The barn was old and the forest behind it older.
It hadn’t been reclaimed then, not by the creeping pine and alder.
Instead, the only branches that cracked the rotting wood and curiously investigated the windows belonged to the sprouting cherries.
There’d been a pen once, for pigs or for chickens, I was never sure.
Someone had spit their leftover cherry pits into the mud.
The cherries outlasted the barn animals.
They formed a thicket around the south side of the old barn, so dense that only a very small child could move between them.
I’d sit there sometimes, hidden between the trunks, letting the heavy heat settle over my shoulders.
I learned to love the smell of rotting wood mixed with the sweet, rich taste of blooming cherries.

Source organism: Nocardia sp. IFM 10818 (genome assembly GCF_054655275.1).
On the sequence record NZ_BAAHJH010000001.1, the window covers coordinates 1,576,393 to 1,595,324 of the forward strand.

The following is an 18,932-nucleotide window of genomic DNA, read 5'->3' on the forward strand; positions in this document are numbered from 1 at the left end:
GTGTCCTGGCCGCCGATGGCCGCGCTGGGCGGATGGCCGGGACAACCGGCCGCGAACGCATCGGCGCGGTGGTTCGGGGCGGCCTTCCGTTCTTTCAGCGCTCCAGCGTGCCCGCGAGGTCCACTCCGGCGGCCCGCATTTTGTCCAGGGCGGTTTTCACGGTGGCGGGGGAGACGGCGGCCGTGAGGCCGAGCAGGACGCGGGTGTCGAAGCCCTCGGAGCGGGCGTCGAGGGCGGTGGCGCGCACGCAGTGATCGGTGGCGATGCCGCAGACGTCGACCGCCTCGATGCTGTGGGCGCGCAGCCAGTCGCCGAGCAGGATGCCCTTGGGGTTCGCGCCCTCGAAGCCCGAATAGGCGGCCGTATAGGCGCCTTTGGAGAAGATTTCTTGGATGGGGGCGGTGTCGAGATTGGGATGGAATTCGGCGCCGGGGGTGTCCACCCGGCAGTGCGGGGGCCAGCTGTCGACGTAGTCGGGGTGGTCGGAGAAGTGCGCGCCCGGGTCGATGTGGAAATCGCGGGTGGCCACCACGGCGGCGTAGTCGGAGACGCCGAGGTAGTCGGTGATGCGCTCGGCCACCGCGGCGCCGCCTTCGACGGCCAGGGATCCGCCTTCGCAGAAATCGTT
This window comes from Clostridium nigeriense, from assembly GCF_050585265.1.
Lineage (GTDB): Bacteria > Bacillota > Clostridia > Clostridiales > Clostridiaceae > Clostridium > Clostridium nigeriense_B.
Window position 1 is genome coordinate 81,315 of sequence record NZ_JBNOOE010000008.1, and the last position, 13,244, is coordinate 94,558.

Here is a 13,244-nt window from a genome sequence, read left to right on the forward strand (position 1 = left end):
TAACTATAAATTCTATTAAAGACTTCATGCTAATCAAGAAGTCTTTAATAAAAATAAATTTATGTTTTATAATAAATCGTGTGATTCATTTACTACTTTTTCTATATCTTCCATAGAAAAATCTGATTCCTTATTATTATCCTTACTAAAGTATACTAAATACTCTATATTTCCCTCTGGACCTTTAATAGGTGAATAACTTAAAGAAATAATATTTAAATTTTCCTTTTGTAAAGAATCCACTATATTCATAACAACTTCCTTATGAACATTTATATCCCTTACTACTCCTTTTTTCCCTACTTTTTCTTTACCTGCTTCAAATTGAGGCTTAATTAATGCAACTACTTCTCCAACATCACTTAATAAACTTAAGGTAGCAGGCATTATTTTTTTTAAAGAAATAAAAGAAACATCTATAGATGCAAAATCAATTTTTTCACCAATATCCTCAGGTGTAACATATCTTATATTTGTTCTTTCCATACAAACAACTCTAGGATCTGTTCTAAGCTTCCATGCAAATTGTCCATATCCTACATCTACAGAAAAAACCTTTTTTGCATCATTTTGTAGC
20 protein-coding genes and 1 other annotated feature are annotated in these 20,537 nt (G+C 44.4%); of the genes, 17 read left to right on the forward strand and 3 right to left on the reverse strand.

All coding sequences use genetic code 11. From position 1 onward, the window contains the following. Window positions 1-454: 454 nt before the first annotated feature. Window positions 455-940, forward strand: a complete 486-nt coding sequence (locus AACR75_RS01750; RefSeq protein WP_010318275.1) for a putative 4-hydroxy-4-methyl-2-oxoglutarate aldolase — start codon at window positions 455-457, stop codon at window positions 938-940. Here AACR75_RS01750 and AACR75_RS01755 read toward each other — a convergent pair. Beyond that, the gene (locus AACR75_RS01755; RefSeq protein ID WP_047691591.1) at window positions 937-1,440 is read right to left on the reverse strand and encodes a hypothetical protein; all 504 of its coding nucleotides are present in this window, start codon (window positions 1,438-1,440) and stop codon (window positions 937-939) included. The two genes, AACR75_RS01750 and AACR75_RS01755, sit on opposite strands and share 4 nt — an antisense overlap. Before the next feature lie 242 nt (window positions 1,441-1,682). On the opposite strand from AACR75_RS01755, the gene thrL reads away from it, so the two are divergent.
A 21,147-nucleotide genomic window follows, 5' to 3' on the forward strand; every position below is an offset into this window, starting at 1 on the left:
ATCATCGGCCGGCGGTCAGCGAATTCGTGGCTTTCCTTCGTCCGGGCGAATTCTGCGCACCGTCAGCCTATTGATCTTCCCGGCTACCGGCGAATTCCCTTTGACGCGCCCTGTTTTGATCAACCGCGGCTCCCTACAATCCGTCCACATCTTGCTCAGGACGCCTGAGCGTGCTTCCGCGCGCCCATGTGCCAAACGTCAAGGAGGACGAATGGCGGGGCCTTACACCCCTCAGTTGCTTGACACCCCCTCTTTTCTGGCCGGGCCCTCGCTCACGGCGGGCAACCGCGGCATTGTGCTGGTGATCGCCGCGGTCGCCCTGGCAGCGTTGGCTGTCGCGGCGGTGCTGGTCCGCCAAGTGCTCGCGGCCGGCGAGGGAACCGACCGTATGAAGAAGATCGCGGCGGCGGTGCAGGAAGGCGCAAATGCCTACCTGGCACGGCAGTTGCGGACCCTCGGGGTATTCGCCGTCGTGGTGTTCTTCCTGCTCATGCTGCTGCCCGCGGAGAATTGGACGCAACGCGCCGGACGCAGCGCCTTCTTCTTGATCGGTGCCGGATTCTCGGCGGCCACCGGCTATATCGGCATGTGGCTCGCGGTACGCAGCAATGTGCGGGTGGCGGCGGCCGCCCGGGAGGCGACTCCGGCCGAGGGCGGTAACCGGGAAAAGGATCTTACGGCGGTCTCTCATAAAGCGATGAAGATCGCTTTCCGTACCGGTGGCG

I tried to plant those cherries elsewhere, but they refused to grow.
That particular brand of magic was confined to that frozen corner, that strange fusion of the past and present.
When that place passed beyond my knowing, I learned to close my eyes.
I learned to call back the sick-sweet taste of the spring air.
To call back the vision of a thousand blossoms, rising forever above my head.
The Darling Buds are brought to you by Victorian flower meanings, a wanton disregard for photographic technique, and the letter N for Nostalgia.
I’ve had a number of opportunities for learning. I try to find the value in all of them. For more writing on learning, change, and the value of appreciation, you can read my fantasy novel, The Guests of Honor, here. Its sequel, With Honor Intact, is also available here.